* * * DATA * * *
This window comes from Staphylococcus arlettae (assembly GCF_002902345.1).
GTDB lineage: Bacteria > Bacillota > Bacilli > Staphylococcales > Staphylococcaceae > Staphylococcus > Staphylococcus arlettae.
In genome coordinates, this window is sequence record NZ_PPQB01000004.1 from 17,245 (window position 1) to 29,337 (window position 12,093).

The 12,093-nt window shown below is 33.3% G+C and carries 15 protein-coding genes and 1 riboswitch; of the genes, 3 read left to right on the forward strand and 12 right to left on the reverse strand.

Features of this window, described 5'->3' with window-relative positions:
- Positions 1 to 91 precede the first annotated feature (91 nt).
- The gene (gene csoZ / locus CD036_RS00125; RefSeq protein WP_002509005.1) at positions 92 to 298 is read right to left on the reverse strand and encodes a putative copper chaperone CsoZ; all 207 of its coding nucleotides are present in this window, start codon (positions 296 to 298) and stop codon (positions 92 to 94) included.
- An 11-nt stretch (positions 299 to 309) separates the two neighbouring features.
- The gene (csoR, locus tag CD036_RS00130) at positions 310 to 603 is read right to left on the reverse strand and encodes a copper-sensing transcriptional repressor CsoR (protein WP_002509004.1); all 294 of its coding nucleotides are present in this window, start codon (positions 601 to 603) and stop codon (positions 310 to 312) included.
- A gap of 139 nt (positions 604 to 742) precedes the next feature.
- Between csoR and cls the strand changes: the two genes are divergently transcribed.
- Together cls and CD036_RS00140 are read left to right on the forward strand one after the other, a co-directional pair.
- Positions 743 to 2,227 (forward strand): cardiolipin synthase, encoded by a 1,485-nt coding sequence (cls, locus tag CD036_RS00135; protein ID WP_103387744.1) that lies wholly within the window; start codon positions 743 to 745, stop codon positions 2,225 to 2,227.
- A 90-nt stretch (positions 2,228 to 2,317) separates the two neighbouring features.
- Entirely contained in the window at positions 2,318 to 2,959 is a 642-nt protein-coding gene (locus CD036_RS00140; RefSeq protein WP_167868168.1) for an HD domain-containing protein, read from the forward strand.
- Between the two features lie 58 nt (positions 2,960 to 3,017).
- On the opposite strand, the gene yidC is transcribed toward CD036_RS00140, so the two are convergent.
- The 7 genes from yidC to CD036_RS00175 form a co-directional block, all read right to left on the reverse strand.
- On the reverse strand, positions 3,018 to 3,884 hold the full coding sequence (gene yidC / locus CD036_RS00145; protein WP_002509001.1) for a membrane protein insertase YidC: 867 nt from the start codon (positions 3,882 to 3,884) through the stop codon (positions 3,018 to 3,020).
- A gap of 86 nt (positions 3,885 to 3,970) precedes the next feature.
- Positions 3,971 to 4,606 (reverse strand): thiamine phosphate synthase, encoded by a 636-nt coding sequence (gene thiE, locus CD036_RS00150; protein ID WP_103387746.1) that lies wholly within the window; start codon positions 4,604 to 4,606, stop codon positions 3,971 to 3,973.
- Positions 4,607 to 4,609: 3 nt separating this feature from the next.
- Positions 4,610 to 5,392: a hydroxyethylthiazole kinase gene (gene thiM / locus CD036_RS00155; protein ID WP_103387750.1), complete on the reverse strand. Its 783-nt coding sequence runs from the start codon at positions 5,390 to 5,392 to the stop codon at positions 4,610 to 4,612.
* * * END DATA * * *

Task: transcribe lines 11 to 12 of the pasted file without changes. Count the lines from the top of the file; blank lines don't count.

- Between csoR and cls the strand changes: the two genes are divergently transcribed.
- Together cls and CD036_RS00140 are read left to right on the forward strand one after the other, a co-directional pair.